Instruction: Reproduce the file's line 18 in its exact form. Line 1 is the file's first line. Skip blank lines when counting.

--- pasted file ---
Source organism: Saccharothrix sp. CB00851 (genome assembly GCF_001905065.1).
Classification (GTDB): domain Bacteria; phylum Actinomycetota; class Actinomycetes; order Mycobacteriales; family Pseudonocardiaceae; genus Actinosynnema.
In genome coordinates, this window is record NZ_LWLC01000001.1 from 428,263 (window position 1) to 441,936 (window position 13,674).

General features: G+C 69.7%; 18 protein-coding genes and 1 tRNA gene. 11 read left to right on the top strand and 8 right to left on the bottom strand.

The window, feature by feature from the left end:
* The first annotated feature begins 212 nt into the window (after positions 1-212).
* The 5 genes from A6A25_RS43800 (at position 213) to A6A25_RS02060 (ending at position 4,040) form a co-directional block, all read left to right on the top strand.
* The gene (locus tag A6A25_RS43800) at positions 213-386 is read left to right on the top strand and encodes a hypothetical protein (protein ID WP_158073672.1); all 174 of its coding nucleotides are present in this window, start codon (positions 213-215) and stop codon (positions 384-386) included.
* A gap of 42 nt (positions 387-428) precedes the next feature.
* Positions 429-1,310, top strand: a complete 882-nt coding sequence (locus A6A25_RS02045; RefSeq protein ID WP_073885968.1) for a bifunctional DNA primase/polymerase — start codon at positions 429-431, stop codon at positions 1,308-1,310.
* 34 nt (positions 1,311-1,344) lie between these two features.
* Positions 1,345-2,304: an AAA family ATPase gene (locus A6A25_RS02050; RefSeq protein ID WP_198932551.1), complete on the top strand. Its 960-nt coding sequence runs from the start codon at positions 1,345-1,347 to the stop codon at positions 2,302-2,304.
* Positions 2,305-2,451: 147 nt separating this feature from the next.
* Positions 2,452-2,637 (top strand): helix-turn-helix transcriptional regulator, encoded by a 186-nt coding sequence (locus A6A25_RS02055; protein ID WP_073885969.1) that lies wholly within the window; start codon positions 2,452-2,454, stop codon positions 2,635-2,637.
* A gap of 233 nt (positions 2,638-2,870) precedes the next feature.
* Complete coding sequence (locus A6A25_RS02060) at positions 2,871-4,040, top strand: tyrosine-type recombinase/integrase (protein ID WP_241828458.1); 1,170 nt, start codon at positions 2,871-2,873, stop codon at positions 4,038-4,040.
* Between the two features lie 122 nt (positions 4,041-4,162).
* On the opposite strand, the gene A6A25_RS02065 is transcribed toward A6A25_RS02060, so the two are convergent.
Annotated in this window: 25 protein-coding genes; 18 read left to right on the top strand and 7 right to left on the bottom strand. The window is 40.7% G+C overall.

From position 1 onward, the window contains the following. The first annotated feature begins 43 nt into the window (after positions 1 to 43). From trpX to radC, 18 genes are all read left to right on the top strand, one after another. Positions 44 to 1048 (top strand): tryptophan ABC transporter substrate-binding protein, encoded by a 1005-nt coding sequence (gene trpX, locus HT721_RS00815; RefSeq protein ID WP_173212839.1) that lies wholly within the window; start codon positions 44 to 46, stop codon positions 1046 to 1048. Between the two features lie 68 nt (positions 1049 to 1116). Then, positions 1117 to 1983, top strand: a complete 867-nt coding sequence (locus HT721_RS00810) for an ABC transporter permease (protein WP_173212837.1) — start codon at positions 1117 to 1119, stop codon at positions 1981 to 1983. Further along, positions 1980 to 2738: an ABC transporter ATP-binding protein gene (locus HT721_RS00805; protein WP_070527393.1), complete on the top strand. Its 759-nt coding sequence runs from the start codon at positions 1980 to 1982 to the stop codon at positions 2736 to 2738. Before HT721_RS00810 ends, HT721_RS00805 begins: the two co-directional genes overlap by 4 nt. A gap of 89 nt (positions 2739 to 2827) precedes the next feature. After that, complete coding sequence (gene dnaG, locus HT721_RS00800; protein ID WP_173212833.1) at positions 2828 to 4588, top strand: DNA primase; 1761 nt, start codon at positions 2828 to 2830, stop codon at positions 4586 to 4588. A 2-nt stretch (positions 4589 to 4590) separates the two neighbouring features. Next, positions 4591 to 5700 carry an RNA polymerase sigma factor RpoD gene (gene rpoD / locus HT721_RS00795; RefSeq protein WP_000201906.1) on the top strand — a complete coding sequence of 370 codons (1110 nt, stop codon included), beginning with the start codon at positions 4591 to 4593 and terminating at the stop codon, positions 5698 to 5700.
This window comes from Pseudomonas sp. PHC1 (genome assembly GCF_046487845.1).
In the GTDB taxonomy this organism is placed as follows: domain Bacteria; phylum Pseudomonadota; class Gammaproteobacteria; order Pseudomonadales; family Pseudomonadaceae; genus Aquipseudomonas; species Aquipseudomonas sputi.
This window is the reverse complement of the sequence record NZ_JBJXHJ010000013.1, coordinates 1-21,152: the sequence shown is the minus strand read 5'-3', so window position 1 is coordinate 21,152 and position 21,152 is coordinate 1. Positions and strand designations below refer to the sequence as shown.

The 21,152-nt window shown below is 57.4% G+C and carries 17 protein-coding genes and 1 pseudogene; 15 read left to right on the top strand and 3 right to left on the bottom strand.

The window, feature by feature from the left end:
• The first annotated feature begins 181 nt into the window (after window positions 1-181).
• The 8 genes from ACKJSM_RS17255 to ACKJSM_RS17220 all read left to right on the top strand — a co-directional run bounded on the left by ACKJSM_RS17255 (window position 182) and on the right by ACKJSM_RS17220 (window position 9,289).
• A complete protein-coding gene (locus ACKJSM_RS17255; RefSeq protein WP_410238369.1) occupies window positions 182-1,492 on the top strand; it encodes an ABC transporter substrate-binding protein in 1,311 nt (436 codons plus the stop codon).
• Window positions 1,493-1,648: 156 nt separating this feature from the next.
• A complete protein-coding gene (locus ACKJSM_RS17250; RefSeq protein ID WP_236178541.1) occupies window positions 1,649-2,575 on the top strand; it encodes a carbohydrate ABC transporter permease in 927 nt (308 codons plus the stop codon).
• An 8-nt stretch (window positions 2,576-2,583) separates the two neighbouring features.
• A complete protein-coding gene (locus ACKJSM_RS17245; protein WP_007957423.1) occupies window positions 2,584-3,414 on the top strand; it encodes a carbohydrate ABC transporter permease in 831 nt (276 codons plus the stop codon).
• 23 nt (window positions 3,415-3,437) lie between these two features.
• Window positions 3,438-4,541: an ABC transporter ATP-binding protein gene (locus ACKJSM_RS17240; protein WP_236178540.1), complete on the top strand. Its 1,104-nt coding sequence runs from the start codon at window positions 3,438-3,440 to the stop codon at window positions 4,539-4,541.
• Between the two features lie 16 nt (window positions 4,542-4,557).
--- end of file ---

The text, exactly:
* On the opposite strand, the gene A6A25_RS02065 is transcribed toward A6A25_RS02060, so the two are convergent.